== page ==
The Southern Center For Communication, Health & Poverty
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Youth and Smoking
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Principal Investigator: Dr. Jennifer Monahan
Research Assistants: (Lead)
Elisabeth Bigsby, Youyou Cheng

Background and Overview of the Study

The purpose of this 3-year project was to examine how low-income teens (ages 14-15) process anti-smoking messages.  In Y1 & Y2, we assessed what types of messages teens responded to best.  In addition, a dynamic model of attitude change and teens’ decision making preferences were used to predict message processing and behavior.  In Y3 (in process), teens viewed messages found effective in Y2. Three months later, we examine the effect of message exposure on smoking behavior, attitudes and message recall.   

Research Design:

    Anti-smoking messages are often “do not do” messages which young teens are often reactant towards. Reactance was assessed by examining perceptions that messages were biased (e.g., overblown, untruthful) and by examining respondent’s cognitive responses to the messages.  Field experiments were conducted with low-income teens using a 2 (African American vs. White) by 2 (Gender) x 2 (Location: rural vs. urban) design with roughly equivalent number of participants per cell.

    Over last 3 years, this project team has conducted more than 9 studies examining teens and anti-smoking messages:

    • Study 1: Teens’ Perceptions of Smoking. Focus groups were conducted to understand how teens in different subgroups (e.g. African American males, White females) perceive messages and make decisions about smoking. For more details, click here.

    • Study 2: Ethnic Differences in Teens’ Knowledge about Smoking. White teens smoke at higher rates than African American teens. Yet African American adults have higher smoking rates than White adults. This study explored different mental models that African American and White teens have about smoking to understand these discrepancies. For more details, click here.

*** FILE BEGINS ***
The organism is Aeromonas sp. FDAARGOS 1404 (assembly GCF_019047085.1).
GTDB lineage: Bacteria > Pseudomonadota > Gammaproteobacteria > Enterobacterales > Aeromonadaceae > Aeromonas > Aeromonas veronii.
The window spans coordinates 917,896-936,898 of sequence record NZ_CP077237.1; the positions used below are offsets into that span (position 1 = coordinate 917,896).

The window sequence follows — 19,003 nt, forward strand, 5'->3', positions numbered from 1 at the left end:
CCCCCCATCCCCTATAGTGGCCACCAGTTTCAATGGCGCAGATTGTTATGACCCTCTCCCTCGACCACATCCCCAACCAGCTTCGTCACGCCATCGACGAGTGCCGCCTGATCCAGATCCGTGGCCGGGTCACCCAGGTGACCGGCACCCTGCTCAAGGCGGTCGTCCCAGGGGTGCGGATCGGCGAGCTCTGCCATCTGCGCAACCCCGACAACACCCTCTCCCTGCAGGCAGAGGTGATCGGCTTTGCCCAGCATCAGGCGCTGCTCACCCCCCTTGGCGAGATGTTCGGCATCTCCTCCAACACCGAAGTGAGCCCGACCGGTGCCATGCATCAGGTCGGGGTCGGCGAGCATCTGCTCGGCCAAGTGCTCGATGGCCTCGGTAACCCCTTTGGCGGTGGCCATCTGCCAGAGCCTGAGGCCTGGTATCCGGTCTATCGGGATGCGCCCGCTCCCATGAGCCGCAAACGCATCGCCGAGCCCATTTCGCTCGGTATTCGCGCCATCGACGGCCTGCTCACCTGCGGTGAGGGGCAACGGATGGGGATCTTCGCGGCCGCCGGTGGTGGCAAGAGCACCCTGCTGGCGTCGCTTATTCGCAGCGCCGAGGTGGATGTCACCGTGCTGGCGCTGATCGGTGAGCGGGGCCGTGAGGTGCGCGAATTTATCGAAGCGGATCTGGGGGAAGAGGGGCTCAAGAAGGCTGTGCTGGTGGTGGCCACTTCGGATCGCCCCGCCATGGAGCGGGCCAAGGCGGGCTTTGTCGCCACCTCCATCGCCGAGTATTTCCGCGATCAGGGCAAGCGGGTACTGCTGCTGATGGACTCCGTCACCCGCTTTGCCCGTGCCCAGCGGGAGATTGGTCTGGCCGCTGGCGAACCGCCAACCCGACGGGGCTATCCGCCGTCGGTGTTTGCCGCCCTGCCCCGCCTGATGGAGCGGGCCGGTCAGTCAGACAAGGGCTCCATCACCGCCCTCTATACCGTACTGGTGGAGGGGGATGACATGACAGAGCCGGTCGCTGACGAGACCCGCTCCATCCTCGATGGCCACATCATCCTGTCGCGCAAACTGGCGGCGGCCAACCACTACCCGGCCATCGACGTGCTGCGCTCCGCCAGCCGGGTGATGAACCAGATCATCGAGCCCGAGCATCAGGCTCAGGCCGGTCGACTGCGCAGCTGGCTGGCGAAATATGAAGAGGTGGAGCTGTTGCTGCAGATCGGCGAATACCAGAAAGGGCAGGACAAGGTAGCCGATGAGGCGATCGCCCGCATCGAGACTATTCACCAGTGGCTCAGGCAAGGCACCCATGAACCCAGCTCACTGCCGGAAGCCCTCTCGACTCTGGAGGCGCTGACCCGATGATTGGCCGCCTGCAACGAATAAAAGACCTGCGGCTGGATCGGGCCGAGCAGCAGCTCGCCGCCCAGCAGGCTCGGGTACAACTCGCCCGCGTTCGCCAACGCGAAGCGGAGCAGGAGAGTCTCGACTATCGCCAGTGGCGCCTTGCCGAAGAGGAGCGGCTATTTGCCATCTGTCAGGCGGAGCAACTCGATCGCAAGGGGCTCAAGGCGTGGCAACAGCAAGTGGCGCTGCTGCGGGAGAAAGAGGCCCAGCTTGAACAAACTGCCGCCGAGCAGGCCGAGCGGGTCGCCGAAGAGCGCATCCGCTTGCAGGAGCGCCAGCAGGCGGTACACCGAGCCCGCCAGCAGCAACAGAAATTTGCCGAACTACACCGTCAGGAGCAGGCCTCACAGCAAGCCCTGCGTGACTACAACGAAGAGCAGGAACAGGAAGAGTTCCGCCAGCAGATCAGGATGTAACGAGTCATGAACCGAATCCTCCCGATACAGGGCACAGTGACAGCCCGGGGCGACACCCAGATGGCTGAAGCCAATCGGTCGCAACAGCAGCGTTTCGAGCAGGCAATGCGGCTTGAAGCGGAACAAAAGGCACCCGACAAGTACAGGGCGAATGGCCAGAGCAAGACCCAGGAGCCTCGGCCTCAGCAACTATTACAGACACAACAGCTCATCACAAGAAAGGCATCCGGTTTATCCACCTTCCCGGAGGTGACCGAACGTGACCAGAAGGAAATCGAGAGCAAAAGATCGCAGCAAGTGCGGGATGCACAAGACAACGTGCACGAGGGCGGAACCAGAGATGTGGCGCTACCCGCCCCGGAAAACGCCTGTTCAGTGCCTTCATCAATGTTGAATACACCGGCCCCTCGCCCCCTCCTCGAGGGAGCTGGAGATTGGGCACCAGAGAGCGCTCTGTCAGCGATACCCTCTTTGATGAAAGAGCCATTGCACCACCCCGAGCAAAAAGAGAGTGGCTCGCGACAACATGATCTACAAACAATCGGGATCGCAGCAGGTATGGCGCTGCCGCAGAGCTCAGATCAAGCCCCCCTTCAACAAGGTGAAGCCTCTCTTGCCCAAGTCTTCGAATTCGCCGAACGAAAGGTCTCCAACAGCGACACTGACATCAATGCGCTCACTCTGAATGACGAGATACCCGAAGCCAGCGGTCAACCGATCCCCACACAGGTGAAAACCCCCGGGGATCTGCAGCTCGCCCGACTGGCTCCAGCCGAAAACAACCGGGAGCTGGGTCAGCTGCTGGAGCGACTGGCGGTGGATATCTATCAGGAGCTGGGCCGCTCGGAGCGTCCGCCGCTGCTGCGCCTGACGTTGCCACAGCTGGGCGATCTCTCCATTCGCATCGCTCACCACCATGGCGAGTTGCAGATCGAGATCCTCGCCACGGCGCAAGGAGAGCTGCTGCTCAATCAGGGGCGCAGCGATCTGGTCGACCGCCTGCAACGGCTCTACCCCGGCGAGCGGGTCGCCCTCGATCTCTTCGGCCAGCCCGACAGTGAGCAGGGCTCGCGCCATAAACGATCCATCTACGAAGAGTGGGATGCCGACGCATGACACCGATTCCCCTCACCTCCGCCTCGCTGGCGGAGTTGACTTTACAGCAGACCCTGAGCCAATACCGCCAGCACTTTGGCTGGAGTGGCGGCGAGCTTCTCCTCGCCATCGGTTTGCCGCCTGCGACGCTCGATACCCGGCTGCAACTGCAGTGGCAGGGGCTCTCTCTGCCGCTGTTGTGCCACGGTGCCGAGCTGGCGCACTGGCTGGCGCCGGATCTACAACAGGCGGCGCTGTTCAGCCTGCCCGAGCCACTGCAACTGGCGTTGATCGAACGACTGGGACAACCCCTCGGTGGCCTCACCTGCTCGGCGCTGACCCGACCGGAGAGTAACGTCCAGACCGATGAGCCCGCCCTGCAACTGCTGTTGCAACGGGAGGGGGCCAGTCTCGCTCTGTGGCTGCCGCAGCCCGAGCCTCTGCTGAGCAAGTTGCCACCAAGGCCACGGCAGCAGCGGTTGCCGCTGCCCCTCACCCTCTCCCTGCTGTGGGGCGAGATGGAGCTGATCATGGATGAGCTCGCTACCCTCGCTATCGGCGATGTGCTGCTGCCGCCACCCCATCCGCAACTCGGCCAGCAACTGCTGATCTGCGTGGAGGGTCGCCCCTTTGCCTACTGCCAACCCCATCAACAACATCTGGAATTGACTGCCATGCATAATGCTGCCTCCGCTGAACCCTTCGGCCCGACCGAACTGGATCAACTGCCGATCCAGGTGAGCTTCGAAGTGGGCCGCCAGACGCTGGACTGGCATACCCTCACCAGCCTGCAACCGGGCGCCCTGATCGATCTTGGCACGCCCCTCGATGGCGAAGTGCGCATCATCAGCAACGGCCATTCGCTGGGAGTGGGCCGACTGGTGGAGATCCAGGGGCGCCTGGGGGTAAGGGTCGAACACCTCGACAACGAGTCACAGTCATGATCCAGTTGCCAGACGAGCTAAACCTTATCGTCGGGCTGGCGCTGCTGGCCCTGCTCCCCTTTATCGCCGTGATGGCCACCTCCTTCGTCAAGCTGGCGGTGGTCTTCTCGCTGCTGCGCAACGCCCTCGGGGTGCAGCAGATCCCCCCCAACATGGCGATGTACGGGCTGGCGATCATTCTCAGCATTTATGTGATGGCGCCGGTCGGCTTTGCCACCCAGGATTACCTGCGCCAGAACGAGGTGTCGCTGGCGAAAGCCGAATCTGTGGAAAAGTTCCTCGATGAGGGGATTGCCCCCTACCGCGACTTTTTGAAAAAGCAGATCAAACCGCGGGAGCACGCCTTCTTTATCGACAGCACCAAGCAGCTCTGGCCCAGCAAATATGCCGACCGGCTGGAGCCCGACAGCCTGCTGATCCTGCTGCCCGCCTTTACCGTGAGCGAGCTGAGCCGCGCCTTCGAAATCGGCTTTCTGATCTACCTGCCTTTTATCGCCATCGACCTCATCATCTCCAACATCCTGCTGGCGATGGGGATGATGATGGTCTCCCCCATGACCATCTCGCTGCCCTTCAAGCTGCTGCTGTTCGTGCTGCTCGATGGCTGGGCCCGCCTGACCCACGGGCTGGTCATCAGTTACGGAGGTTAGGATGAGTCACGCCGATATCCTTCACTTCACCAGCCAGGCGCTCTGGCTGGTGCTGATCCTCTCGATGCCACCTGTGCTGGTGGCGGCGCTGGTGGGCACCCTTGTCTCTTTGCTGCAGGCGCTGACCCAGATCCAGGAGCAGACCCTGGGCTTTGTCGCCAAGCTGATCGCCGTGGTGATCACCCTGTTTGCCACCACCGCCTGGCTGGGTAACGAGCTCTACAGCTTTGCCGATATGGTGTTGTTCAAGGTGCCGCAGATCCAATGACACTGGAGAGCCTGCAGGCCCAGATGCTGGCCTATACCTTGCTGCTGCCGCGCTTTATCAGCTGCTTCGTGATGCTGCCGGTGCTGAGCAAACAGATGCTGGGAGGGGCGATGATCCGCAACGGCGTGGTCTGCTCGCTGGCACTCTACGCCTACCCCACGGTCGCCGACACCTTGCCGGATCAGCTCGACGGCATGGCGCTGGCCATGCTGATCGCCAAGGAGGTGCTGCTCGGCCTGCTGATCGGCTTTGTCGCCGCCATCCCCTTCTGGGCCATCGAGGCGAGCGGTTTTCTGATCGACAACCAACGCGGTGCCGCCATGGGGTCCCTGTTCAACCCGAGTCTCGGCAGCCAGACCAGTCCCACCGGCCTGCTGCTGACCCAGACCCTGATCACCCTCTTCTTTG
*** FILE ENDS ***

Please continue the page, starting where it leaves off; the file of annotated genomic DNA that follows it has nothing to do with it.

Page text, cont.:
• Study 3: What is not the “Truth”? Teens’ Perceptions and Recall of Anti-Smoking Messages. The Truth campaign has been very effective in branding and marketing. Our teens recall all anti-smoking messages as Truth messages even when they are not. Click here to find out why.

    • Study 4: The Content of Cigarette Counter-Advertising. Read about our analysis of the content of 500 PSAs. Click here.

    • Study 5: Using Social Norms to Predict Risky Adolescent Health Behavior. We tested in-group members’ influence on teens’ smoking and other risky health behaviors (alcohol, marijuana and sex). Click here for more details.

    • Study 6: Impact of Decision Style on Teens’ Processing of Anti-Smoking PSAs. A field experiment was conducted with 325 teens (average age 14.97) to see how teens preferred decision making style (rational or experiential) and their attitudes about smoking affect how they perceive anti-smoking PSAs. Click here for more details.

    • Study 7: Selecting Messages to Use with Young Adolescents. The goal of this study was to identify types of messages to use in Study 8 that low-income young adolescents process without bias or resistance. Using the same methods and sample reported in Study 6, young teens were exposed to three types anti-smoking messages: personal testimony, secondhand smoke, and informative. To find out our results, click here.

    • Study 8: Smoking Behavior & Perceptions of Message. We examined if known predictors of adolescent smoking behavior make teens more open or more resistant to anti-smoking messages.  Find out more, click here.

    • Study 9: Mini-Prevention Effort & Message Recall. In Study 8, young adolescents were exposed to either messages that evoke little bias or reactance or to messages that trigger reactance. At the 12-week follow-up we examine attitudes about smoking and smoking behavior as well as whether the low bias messages are more easily recalled. Click here for more details.





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